Search Operators – not just for Google anymore

Google is nifty. One thing I particularly like is their use of advanced search operators (I call them search expressions…but who am I to change Google’s nomenclature). If you don’t know what I’m talking about, it’s the ability to do cool stuff like this:

I liked this idea so well that I stole incorporated it into a project I’m working on. I wanted to be able to search for invoices using Google-esque search operators so I came up with this little nugget (more after the jump)

First I had to define my search operators.

$expressions = array
(
	'name' 		=> array(
		'type'		=> 'LIKE',
		'columns'	=> array('invoices.contact_name_first','invoices.contact_name_last')),
	'cc' 		=> array(
		'type'		=> 'EXACT',
		'columns'	=> 'billing_methods.creditcard_4_digits',
		'jointable'	=> 'billing_methods',
		'joinon'	=> 'billing_method_ID'),
	'status'	=> array(
		'type'		=> 'EXACT',
		'columns'	=> 'invoices.invoice_status'),
	'account'	=> array(
		'type'		=> 'EXACT',
		'columns'	=> 'invoices.account_ID'),
	'id'		=> array(
		'type'		=> 'EXACT',
		'columns'	=> 'invoices.invoice_ID'),
	'company'	=> array(
		'type'		=> 'LIKE',
		'columns'	=> 'invoices.contact_company_name')
);

The array keys are my actual operators (or keywords) that can be used in a search expression (IE: name:Bob, company:ACME). The array values define the type of search (EXACT or LIKE) and where to find the information in your database.

Once you have your expressions defined you just need to build the query. Here’s how I did it:

if (preg_match('#(\w+):\s*(\w+)#',$exp,$patterns))
{
	if (array_key_exists($patterns[1],$expressions))
	{
		if (array_key_exists('jointable',$expressions[$patterns[1]]))
		{
			$join = " JOIN {$expressions[$patterns[1]]['jointable']} on invoices.{$expressions[$patterns[1]]['joinon']} = {$expressions[$patterns[1]]['jointable']}.{$expressions[$patterns[1]]['joinon']}";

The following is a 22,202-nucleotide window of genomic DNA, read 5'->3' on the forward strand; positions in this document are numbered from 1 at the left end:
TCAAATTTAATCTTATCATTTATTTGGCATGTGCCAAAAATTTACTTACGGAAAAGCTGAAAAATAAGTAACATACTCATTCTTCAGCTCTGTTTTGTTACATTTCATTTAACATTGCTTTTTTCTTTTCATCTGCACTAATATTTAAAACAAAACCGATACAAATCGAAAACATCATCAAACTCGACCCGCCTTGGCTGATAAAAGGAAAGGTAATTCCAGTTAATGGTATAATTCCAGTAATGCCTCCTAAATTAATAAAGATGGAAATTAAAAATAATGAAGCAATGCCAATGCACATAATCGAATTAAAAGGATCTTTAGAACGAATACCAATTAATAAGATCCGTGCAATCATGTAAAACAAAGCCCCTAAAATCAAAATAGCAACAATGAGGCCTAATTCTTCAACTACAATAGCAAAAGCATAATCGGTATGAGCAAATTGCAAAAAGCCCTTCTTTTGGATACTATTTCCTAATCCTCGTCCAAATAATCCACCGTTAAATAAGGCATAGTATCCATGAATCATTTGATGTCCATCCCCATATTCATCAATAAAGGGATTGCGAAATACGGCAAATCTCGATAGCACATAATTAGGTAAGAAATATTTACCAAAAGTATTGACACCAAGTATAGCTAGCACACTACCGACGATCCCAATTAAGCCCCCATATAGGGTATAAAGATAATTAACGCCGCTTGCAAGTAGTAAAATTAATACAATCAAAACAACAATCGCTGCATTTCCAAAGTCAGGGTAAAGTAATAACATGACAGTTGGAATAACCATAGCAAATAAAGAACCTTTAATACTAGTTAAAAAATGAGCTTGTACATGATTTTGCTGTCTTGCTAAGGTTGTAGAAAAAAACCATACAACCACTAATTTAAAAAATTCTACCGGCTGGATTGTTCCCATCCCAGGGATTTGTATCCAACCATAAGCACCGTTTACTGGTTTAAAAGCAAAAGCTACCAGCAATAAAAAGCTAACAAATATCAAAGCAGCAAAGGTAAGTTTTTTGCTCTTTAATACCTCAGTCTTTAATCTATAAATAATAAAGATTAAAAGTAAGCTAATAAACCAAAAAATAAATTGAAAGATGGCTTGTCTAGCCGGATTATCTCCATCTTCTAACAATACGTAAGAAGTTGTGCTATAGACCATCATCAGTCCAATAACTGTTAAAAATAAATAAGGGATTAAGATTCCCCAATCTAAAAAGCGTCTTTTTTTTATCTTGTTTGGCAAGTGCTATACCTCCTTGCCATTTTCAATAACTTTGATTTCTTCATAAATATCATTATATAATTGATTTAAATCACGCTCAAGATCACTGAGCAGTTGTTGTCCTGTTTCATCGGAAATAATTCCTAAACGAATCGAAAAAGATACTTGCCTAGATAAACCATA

}
		if (is_array($expressions[$patterns[1]]['columns']))
		{
			foreach ($expressions[$patterns[1]]['columns'] as $v)
			{
				if ($expressions[$patterns[1]]['type'] == 'LIKE')
					$_where .= $_where ? " OR $v like '%{$patterns[2]}%'" : " WHERE $v like '%{$patterns[2]}%'";
				else 
					$_where .= $_where ? " OR $v ='{$patterns[2]}'" : " WHERE $v='{$patterns[2]}'";
			}
		}
		else 
		{
			if ($expressions[$patterns[1]]['type'] == 'LIKE')
				$_where .= $_where ? " OR {$expressions[$patterns[1]]['columns']} like '%{$patterns[2]}%'" : " WHERE {$expressions[$patterns[1]]['columns']} like '%{$patterns[2]}%'";
			else
				$_where .= $_where ? " OR {$expressions[$patterns[1]]['columns']} = '{$patterns[2]}'" : " WHERE {$expressions[$patterns[1]]['columns']} = '{$patterns[2]}'";
		}
	}
	else #it was an expression, but not one we know about.  we'll ignore the bogus exp and do a name search 
	{
		foreach ($expressions['name']['columns'] as $v)
		{
			$_where .= $_where ? " OR $v like '%{$patterns[2]}%'" : " WHERE $v like '%{$patterns[2]}%'";
		}
	}
}
else #no expression given...do a name search
{
	foreach ($expressions['name']['columns'] as $v)
	{
		$_where .= $_where ? " OR $v like '%$exp%'" : " WHERE $v like '%$exp%'";
	}
}
 
$_qry = "SELECT invoice_ID from invoices ";
if ($join)
{
	$_qry .= $join;
}
$_qry .= $_where;
return $_qry;
}

First I parse the search query (passed from a form) and check to see if they used any defined search operators. If they did I construct a query based on the operator definition from above. In my case I only needed the IDs of any invoicing matching the query…your application may require additional database columns to be returned. In that case you would just need to change the

$_qry = "SELECT invoice_ID from invoices ";

Line to include additional DB columns.

So there you have it…it looks more complicated than it really is, but it gives your users an easy way to find the information they’re looking for. Trust me, they’ll love it!

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